More than three months into a new fiscal year without a budget in place, the Pound Town Council continues to struggle with making ends meet.
The council doesn’t have a lot of money to work with — less than $600,000 for its general fund budget and another $1.58 million designated for the town’s water and sewer systems — but that’s not the problem. The town is trying to sustain services even as demand for them shrinks. As with the rest of Southwest Virginia, Pound needs to adopt a different mindset. If writing a budget, the Town Council needs to compensate for loss of residents and property tax revenue by cutting services and expenses.
To say that Southwest Virginia is in decline is an understatement.
A University of Virginia study five years ago found that, in the four years since the 2010 Census, six Southwest Virginia counties and the city of Bristol, Virginia, lost a combined 2,800 residents. Wise County recorded the state’s greatest decline, shrinking by more than 1,200 people. Its population fell 3% from 41,452 to 40,197, according to the report.
But in the years since, the decline has deepened substantially.
In 2010, the combined population of Scott, Lee and Wise counties was 90,216. Last year, it was estimated at 82,930 — a loss of 7,826 residents, or 8.6%. Scott lost 1,611 residents over eight years, or 8.9%. Lee lost 2,146 residents, or 8.5%. Wise went from 41,452 residents in 2010 to 37,383 last year, a drop of 4,069 residents or 9.8%.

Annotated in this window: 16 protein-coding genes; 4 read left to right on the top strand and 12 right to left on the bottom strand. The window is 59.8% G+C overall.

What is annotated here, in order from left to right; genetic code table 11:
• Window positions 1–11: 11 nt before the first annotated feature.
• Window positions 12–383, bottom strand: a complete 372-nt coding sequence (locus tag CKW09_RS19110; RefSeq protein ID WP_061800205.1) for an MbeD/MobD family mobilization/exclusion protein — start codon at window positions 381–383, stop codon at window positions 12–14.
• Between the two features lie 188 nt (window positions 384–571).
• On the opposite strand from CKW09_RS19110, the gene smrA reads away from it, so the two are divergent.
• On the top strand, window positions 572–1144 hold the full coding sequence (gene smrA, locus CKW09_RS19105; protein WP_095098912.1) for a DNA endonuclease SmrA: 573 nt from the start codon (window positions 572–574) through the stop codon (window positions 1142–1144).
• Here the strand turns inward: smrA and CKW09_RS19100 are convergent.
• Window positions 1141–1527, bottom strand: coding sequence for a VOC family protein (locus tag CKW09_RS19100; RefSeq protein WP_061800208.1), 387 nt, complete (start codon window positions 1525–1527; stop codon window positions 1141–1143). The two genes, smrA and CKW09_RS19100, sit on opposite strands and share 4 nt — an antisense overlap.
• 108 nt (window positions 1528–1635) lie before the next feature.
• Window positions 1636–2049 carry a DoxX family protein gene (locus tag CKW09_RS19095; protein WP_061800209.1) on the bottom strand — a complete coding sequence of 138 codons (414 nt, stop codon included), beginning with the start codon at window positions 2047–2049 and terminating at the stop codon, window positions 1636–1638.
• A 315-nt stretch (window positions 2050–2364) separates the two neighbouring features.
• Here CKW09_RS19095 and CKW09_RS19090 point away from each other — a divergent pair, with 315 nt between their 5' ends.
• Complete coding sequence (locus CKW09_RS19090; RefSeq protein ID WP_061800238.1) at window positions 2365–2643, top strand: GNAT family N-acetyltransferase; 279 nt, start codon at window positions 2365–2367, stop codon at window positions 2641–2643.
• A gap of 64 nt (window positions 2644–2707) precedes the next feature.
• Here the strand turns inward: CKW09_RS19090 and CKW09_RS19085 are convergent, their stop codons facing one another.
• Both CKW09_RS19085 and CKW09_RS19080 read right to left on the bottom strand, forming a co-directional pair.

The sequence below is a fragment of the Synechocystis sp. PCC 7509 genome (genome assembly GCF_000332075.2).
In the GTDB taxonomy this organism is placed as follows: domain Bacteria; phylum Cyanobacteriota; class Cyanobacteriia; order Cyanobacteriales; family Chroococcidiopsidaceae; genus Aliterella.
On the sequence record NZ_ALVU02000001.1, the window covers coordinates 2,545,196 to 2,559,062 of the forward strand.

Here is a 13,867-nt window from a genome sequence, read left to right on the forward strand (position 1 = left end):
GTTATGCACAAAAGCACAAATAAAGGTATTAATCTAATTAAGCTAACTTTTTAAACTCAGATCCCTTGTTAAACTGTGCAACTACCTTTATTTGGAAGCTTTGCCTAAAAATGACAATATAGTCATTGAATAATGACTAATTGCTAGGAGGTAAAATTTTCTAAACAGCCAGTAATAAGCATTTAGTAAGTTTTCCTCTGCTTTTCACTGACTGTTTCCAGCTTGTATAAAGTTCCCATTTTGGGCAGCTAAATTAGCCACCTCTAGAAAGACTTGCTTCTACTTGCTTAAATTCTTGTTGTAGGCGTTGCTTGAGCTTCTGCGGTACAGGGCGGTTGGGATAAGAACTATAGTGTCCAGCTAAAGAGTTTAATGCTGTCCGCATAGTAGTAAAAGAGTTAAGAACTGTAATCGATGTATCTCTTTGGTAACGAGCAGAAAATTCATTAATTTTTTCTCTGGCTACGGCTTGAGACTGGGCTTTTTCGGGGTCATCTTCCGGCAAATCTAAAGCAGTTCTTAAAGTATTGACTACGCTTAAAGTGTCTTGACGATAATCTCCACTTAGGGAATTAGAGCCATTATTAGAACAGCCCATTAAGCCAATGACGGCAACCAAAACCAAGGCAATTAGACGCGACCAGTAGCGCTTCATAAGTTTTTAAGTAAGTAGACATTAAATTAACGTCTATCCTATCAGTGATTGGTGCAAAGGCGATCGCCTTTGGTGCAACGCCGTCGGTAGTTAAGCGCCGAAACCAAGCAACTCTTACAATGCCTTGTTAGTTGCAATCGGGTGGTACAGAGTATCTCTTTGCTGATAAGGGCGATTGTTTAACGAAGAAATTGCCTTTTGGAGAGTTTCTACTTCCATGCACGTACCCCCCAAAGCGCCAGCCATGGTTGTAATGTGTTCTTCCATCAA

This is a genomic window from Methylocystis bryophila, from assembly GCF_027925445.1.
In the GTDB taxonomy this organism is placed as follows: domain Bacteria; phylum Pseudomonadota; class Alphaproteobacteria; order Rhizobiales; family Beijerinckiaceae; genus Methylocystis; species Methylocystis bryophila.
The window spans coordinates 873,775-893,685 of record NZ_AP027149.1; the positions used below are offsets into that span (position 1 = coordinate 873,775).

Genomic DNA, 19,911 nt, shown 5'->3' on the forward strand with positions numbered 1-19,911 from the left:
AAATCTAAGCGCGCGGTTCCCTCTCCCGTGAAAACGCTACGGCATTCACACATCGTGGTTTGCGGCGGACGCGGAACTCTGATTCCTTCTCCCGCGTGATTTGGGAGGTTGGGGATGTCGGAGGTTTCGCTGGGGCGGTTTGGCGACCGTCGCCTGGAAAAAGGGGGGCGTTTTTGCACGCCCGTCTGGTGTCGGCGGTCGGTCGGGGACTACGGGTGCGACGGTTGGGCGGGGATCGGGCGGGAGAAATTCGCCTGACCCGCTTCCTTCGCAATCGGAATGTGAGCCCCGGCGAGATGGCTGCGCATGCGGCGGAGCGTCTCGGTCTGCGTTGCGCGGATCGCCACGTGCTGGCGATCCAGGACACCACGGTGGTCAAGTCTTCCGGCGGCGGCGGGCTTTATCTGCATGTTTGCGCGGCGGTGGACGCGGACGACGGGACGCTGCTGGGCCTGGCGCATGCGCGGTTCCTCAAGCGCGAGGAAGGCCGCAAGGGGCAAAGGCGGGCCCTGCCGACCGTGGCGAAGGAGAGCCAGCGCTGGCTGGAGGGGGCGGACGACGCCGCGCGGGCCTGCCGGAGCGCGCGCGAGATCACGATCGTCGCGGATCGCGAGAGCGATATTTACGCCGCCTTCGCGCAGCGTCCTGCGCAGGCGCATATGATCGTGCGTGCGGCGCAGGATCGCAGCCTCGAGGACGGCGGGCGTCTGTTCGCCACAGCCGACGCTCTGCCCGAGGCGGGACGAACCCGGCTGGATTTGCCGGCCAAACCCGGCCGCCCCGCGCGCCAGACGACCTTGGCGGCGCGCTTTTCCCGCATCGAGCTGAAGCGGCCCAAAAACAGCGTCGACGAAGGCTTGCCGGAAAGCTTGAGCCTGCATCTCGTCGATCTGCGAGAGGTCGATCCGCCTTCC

Pound has lost about 100 residents since the 2010 Census, with the population declining from 1,037 to an estimated 937 last year. No doubt, when the 2020 Census numbers come in next year, Pound, and the region, will show further declines.
At its most recent meeting, members of the Pound Town Council discussed a budget that allocates 62% of its total to operate a police department of six officers with a chief of police that one council member said wants yet another officer. “I think we are operating a police department that is too large for our town,” Councilman Marley Green said.
There’s no question about that. The town of Appalachia, with half again as many residents as Pound, has four officers and is expected to sign a Wise County Board of Supervisors-approved agreement where it pays the sheriff’s department $150,000 plus a $47,000 state law enforcement grant to replace its police department with three sheriff’s deputies. Pound should do likewise.
The decline in Southwest Virginia isn’t confined to Lee, Wise and Scott. Buchanan, Dickenson, Russell, Smyth, Tazewell, Washington and Wythe counties all have lost population since the 2010 Census, even as the rest of the state has grown.
The reasons are varied, from the collapse of the coal industry to declines in agriculture and forestry. There is some hope for a localized turnaround with the casino project at Bristol, Virginia, but in the meantime the region’s political bodies must face reality and budget accordingly.
“We’ve got to raise revenue,” Green told other council members. Raising taxes on a shrinking tax base only contributes to taxpayer flight.